Former NFL defensive tackle Albert Haynesworth was given an opportunity to resurrect his career when the New England Patriots traded for him during the 2011 offseason. Haynesworth’s former Washington Redskins teammate Chris Cooley is not at all surprised that it didn’t work out.
Last week, Cooley and his co-hosts on ESPN 980 were discussing Gilbert Arenas’ horrible contract with the Washington Wizards. The conversation turned to whether Haynesworth’s six-year, $100 million deal with the Redskins was worse than Gilbert’s $111 million guaranteed contract with the Wizards, and Cooley emphatically stated that he believes it was.
“No question, the Haynesworth contract,” he said, via DC Sports Bog. “Because he was TRYING to get released by the team. His goal was to come here, make a large signing bonus, and then get released and not have to do any of the work. He didn’t care about the back end of that contract. He didn’t care about making all of that money. His idea was, ‘You paid me for what I did in the past, and my goal is to be released as soon as possible and basically take $33 million from you for absolutely nothing.’”
Cooley said he is certain Haynesworth just wanted to get a large sum of guaranteed money from the Redskins before playing crappy enough to be released. He was then asked if he believed Mike Shanahan knew Fat Albert was just in it for the dough.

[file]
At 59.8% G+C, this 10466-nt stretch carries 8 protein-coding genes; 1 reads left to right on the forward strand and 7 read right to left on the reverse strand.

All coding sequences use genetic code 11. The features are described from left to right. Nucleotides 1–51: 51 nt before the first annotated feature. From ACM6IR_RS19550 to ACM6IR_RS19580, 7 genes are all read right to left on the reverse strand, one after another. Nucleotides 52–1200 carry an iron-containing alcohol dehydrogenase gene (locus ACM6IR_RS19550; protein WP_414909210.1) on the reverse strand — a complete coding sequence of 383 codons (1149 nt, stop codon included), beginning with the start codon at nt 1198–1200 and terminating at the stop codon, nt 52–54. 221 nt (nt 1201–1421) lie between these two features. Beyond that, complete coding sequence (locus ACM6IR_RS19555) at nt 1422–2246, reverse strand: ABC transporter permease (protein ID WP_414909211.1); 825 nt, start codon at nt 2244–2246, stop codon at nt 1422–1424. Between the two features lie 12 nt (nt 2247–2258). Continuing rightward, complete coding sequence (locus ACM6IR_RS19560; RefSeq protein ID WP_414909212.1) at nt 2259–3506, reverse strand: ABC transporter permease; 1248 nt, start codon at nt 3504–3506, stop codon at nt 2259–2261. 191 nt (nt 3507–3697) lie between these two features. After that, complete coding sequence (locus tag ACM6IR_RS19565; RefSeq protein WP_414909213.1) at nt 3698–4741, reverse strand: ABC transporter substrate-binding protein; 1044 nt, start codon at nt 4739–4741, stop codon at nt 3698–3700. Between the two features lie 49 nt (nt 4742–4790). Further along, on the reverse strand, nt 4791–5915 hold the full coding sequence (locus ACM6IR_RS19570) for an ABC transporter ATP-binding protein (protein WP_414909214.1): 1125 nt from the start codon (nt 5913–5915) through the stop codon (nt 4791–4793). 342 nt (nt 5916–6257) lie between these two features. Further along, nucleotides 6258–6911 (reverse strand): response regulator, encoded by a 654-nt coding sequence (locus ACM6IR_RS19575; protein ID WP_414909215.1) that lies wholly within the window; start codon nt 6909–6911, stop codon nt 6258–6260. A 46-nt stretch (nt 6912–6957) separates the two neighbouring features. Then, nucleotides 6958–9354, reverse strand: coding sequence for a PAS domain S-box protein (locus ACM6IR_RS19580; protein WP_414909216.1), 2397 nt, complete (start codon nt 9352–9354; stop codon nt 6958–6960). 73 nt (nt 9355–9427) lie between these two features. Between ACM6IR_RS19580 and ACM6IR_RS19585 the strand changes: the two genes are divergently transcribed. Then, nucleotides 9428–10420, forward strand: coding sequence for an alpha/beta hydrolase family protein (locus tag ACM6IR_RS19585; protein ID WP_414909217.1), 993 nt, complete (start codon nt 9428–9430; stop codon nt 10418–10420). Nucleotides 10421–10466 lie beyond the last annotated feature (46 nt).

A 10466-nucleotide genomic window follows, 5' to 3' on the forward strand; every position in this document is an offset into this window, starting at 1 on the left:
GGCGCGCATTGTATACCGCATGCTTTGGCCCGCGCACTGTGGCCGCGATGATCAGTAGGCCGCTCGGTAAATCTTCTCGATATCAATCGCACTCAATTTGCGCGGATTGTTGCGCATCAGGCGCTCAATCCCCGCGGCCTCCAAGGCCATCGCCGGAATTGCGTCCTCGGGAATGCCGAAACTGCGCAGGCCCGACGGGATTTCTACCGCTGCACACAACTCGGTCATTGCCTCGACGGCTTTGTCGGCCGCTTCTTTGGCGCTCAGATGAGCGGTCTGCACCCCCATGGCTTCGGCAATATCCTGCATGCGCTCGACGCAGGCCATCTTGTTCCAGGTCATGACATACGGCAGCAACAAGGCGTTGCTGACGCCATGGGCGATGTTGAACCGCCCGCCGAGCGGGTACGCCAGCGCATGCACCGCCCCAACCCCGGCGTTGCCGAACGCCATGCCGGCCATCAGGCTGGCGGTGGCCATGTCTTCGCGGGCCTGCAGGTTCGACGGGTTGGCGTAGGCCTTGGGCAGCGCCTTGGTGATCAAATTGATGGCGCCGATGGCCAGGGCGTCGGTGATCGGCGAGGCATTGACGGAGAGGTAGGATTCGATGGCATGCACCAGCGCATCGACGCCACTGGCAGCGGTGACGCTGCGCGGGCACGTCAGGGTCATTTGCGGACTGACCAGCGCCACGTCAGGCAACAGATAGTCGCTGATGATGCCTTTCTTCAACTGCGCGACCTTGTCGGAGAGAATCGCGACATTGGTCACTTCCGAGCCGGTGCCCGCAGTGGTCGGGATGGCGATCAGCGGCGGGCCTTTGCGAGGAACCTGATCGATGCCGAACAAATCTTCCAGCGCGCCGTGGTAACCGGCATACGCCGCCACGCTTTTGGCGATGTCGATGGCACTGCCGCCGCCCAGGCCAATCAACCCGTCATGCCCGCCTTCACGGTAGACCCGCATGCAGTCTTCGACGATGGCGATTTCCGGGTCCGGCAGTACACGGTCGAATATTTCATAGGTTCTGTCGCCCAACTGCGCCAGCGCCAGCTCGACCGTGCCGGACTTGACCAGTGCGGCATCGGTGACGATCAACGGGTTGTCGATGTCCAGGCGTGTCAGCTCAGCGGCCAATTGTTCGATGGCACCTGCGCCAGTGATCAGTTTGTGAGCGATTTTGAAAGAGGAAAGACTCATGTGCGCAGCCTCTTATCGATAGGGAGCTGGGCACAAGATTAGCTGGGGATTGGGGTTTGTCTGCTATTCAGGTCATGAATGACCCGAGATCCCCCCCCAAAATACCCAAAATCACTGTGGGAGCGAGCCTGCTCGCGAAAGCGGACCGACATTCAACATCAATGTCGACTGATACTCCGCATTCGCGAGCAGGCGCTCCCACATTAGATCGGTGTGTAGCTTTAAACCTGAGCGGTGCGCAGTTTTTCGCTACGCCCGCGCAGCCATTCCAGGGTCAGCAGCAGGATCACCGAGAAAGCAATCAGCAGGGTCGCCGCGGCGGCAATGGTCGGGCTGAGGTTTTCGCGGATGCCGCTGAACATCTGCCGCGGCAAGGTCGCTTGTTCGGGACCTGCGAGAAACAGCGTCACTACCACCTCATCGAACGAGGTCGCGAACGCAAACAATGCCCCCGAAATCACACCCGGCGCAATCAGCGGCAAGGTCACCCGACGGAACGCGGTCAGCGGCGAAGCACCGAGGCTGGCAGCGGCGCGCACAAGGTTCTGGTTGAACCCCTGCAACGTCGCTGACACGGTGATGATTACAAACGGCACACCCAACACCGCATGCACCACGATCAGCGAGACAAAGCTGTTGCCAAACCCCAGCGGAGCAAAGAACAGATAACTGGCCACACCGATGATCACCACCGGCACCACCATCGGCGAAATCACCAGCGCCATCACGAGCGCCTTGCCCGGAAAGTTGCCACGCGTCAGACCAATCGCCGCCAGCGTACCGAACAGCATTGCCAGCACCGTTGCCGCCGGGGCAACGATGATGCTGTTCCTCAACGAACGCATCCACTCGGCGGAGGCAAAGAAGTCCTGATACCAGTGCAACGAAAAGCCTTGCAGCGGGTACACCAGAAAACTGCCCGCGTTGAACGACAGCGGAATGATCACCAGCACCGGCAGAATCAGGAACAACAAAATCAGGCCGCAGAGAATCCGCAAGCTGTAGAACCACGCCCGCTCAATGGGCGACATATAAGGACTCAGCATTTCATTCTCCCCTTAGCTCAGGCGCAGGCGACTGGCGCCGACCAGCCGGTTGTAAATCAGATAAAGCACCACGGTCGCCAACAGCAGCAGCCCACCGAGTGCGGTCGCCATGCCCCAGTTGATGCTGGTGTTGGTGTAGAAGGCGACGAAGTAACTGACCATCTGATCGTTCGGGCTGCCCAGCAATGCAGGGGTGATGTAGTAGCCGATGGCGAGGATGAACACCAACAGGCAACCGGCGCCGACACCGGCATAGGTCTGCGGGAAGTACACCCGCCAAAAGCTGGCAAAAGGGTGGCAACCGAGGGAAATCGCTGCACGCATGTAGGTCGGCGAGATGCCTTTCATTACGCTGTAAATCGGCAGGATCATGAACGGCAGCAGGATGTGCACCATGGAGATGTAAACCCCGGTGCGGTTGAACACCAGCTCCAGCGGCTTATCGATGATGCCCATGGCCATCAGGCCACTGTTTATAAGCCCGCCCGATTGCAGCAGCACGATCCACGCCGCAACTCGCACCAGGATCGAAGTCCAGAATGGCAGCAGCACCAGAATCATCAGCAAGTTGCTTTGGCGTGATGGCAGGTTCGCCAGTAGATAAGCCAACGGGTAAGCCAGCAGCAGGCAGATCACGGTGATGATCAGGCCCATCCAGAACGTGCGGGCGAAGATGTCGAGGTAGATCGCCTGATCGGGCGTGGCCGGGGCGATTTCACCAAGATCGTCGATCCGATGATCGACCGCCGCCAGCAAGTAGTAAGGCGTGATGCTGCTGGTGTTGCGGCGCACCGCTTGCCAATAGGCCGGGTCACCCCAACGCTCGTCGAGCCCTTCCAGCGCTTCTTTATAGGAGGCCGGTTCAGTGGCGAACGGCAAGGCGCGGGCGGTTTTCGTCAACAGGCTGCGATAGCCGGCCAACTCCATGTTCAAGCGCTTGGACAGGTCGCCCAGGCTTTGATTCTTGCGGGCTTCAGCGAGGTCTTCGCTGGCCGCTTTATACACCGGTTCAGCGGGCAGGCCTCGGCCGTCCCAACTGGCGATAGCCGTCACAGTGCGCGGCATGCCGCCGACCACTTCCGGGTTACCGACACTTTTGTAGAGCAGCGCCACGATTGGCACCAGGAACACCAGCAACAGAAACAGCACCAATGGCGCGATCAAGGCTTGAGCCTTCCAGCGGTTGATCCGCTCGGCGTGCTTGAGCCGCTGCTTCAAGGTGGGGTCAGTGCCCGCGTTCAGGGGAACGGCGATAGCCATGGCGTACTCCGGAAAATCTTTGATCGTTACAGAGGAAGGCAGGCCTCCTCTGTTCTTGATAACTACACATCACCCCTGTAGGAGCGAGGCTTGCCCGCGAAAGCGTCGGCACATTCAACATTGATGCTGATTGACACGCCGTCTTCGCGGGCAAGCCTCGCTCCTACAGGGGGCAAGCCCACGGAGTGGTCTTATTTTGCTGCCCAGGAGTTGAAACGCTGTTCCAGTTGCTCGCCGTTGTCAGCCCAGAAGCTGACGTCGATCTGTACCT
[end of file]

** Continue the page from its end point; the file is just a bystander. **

“I don’t know if that was explained to Mike, but that’s obvious to a coach,” Cooley said. “That’s obvious when you’re around a player, that they’re not trying to play for your team. … It doesn’t matter what you got [in exchange for Haynesworth]. They would have released him if they wouldn’t have got anything for him. It wasn’t about getting a pick out of him. It was about a terrible decision to bring in an awful human being into an organization that he’s not going to participate in. You should know that. You should be aware of that.”
If Haynesworth’s attitude was as bad then as it turned out to be toward the end of his career, Cooley is probably right. Injuries can’t be avoided, but you should never invest $100 million in a player who simply doesn’t care. Haynesworth is the epitome of a waste of talent.